A lawsuit challenging the City of Stockton's decision to privatize its water, wastewater and storm drain systems is headed back to trial court, where a judge will reconsider whether the city's contract with a private company is exempt from environmental review.

Nearly two years ago, San Joaquin County Superior Court Judge Bob McNatt ruled that the contract was not categorically exempt from the California Environmental Quality Act (CEQA). The decision was a victory for groups who opposed a privatization agreement. However, in March 2004, Judge McNatt vacated that decision because the city had recently pointed to a Government Code section that might provide an exemption.

The opponents appealed McNatt's order. A three-judge panel of the Third District Court of Appeal, however, determined that McNatt's order was not appealable. The Third District ruling placed the case back in front of McNatt.

In February 2003, the Stockton City Council voted 4-3 to approve a 20-year contract worth $600 million with OMI, Inc., of Colorado and Thames Water, a British subsidiary of the German company RWE. City officials and OMI-Thames contended that the contract would save the city's utility customers $100 million over 20 years. City officials further said the agreement provided the only way for the city to afford to improve the treatment of wastewater.

The city's decision came despite vociferous opposition from people who were skeptical of handing over essential infrastructure to a private company. The decision also came only two weeks before Stockton voters approved an initiative requiring voters to decide on any utility privatization worth more than $5 million.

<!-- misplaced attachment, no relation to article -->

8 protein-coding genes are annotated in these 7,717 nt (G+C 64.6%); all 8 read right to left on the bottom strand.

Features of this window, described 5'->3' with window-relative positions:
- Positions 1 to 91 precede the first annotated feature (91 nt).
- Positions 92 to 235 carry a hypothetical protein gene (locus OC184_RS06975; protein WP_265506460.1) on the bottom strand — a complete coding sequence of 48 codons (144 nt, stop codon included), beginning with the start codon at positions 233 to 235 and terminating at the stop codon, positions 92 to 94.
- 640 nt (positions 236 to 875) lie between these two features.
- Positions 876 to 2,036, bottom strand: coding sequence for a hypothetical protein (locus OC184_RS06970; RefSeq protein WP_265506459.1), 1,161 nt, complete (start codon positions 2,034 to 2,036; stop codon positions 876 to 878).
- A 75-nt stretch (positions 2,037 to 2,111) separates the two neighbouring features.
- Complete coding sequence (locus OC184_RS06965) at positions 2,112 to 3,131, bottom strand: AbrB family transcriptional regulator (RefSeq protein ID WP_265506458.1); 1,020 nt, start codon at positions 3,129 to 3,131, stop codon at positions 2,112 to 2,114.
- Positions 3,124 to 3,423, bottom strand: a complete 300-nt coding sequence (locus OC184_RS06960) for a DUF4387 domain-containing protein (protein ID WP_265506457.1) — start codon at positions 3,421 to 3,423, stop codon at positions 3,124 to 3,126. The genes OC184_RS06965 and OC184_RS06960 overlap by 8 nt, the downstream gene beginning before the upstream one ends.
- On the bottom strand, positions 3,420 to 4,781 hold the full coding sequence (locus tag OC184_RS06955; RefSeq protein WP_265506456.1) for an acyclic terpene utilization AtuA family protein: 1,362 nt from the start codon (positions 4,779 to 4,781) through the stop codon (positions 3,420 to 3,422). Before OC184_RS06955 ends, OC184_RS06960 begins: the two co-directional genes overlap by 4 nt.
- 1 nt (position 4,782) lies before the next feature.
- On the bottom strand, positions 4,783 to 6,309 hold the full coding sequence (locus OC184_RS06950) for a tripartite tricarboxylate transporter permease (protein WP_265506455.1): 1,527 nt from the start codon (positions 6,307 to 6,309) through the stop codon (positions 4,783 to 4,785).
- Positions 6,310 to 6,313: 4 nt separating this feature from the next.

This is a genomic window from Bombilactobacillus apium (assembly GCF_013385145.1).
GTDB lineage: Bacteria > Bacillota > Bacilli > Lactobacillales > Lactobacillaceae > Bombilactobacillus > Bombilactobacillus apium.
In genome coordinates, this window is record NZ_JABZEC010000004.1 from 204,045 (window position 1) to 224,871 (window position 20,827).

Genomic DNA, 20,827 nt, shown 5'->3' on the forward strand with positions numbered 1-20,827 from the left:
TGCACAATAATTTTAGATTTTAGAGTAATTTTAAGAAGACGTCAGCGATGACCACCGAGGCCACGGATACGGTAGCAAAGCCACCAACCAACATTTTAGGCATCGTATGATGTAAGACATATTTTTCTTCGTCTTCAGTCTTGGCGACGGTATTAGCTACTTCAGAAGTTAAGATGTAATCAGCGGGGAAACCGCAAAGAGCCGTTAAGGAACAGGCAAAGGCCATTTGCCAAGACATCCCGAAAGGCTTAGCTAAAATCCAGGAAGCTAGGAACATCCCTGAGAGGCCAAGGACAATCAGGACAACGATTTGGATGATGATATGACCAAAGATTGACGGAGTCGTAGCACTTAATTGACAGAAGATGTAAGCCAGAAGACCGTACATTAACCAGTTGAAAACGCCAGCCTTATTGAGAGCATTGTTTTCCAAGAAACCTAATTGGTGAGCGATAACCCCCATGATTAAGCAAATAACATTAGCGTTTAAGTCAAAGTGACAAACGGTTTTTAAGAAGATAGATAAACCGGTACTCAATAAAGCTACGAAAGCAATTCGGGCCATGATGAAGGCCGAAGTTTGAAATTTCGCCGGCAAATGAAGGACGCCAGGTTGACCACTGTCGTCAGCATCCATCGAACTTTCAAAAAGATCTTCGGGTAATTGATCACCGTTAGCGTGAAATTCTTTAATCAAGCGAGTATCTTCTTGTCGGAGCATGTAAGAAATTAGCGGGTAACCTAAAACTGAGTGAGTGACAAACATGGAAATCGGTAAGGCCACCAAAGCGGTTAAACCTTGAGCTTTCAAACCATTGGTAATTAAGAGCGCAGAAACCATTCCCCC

Three groups - Concerned Citizens Coalition of Stockton, the League of Women Voters of San Joaquin County, and the Sierra Club - sued the city. They argued that the city should have completed an environmental review before signing the contract, which city officials said was categorically exempt from review. Judge McNatt initially agreed with the privatization opponents. But then the city and OMI-Thames pointed the judge to Government Code § 5956.6, subdivision (b)(1). It states that an agreement between a local government and a private entity for the design, construction, reconstruction or lease of certain fee-producing infrastructure does not require CEQA compliance. Rather, CEQA applies to project development.

McNatt then decided that his original ruling “may have been premised on an error of law” and he granted the city and OMI-Thames a new trial. Opponents appealed and even gained the support of the state attorney general's office. But the Third District determined that, despite the wording of McNatt's order, the judge had not granted a new trial. Instead, the court ruled that McNatt had granted “alternative relief” under Code of Civil Procedure § 662.

“[I]t is apparent the trial court did not intend to 'grant a new trial as to any issue in the sense of granting a “reexamination of an issue of fact” as though no trail had been previously had,'” Justice Ronald Robie wrote for the court, citing Bureau of Welfare v. Drapeau, (1937) 21 Cal.App.2d, 138, 150. “Instead, what the trial court intended to do was reopen the case to determine the effect on the case, if any, of Government Code § 5956.6(b)(1).”
Reopening the case in this fashion is not subject to appeal, the court held. McNatt “merely determined that the statute might apply,” Robie wrote. Once McNatt decides whether the statue does apply, either party may then appeal that decision, the court ruled.

The Case:
Concerned Citizens Coalition of Stockton v. City of Stockton, No. C046524, 05 C.D.O.S. 2956, 2005 DJDAR 3947. Filed April 4, 2005.
The Lawyers:
For Concerned Citizens: Brian Johnson, Shute, Mihaly & Weinberger, (415) 552-7272.
For the city: John Briscoe, Stoel Rives, (415) 617-8900.
For OMI-Thames Water Stockton: James Meeder, Allen, Matkins, Leck, Gamble & Mallory, (415) 837-1515.